like the idea of moderation and sharing w/the still
natural world. that, to me, seems to be the problem.

people take too much until there is not enough for any.

THAT is unnatural and should NOT be considered normal.

and then the wildlife gets blamed for the shortage!!!
(oh, the otters are eating too much!! oh, the wolves
are stealing too much!!! oh, the ____ are grazing too
much!!! etc. etc.)

everything should be done to prevent the scouring
of the earth, by humans, lest we be eternal locusts
that don't give mother earth a break to replenish.

so, to move on to your other q's:

i have dived monterey for the first time this past august,
but am not sure if you consider this the 'central coast'.

if so, then yes, i have dived the central coast, but
only one weekend.

as far as which choice i would make, i would have
to definitely agree w/you re:the allocation of land
strictly as preserves and as no take zones--AT ALL!!!

on the one hand, it sounds kind of sad that as humans
populate the world we designate less and less space to
our wildlife (and indigenous people, for that matter).

(btw, overpopulation is becoming a myth, apparently;
according to recent reports as 3rd world countries
are slowly--but finally--getting decent health care
and strong birth control messages, the world's birth
rate is slowing down to a standstill.)

so, yes, i do believe in creating preserves, but
they will be nothing more than oversized zoo parks--
but at least the animals will be 'home'.

it's one of those quandries i remember being
discussed in my undergrad ecology class, oooh,
about 9 years ago now:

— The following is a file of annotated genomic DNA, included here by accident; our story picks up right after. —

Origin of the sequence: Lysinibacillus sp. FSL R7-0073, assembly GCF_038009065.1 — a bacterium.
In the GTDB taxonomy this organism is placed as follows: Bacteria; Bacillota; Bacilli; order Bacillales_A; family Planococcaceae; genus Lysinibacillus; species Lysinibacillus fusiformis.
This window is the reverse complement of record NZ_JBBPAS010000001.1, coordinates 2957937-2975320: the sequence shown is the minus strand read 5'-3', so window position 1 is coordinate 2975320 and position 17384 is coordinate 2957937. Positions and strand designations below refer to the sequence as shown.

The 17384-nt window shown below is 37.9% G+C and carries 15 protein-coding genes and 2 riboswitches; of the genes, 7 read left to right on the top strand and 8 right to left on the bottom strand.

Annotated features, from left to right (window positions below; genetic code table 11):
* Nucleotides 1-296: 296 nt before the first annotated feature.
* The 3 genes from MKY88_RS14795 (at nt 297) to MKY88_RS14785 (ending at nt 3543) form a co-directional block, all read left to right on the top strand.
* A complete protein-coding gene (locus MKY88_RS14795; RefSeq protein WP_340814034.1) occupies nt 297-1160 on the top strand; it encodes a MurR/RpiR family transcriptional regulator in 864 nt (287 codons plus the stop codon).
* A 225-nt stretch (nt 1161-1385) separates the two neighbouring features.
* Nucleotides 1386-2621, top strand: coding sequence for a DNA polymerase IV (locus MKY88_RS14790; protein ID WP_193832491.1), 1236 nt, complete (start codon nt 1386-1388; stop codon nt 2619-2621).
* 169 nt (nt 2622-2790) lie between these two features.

what will we choose for our natural world?

**few large wildlife 'islands'


**several small wildlife 'islands'

the key to EVERYTHING in life is indeed moderation,
as mentioned in another post in this thread.

i would love to see aquaculture flourish, but apparently
not all species of fish are conducive to the technique.
(but miracles can happen: the aggro research has
already successfully grown many well known vegetables
in pure sand!!!)

will i personally give up seafood to 'do my share'?

if it were on a species by species decision, then definitely!!!

right now, though, i'm adopting the attitude of wait
until the damn thing has procreated and let the babies
live!!! eat only the post-mated adults. so, i have
recently given up baby octopus. they sure do taste good,
especially korean bbq style, but this is just one tiny
step that i am now taking to control myself. if everyone
else did that, too, then i'd say we would be on a great
track (i know someone who supposedly doesn't eat shrimp
at all b/c of the high by-catch kill rate).

but there are billions of other humans on the planet
that haven't gotten the message yet, so, on the other
hand, i'm not sure if my personal action will do anything
except help me sleep at night.

in the same vein as aquaculture and establishing
preserves for our distant cousins, i think that
sport fishers should NOT hunt sea bass that are
younger than 11 years old. how can one tell how old
a sea bass is? how the hell should i know???!!! but
that is the next step in trying to moderately hunt
sea bass and to ensure they don't end up on the
endangered list--wait until the damn thing procreates first!!

that is exactly the same message that has been made and accepted
when it comes to other animals such as the sea turtle
(protect the eggs until the hatchlings reach the sea) and seahorses
(wait until the males give birth first before the
locals sell them in batches to the industry).

so far, the seahorse population is coming back in
southeast asian waters and a preserve/no take zone has
been established by the voluntary cooperation of the
locals, who rely on the seahorse industry just to feed
their own families.

i don't know how successful the sea turtle campaign
is--perhaps you can fill me in (or correct me).

as far as the 'hunting' instinct you mentioned, well, i've never
hunted and, w/all due respect, don't understand this
so-called need. i think mankind is like this:

if hungry, then hunt/forage.

if can find food at store, then no need to hunt.

perhaps that explains why the vast majority of men
(and women) don't hunt for sport. it's mostly a class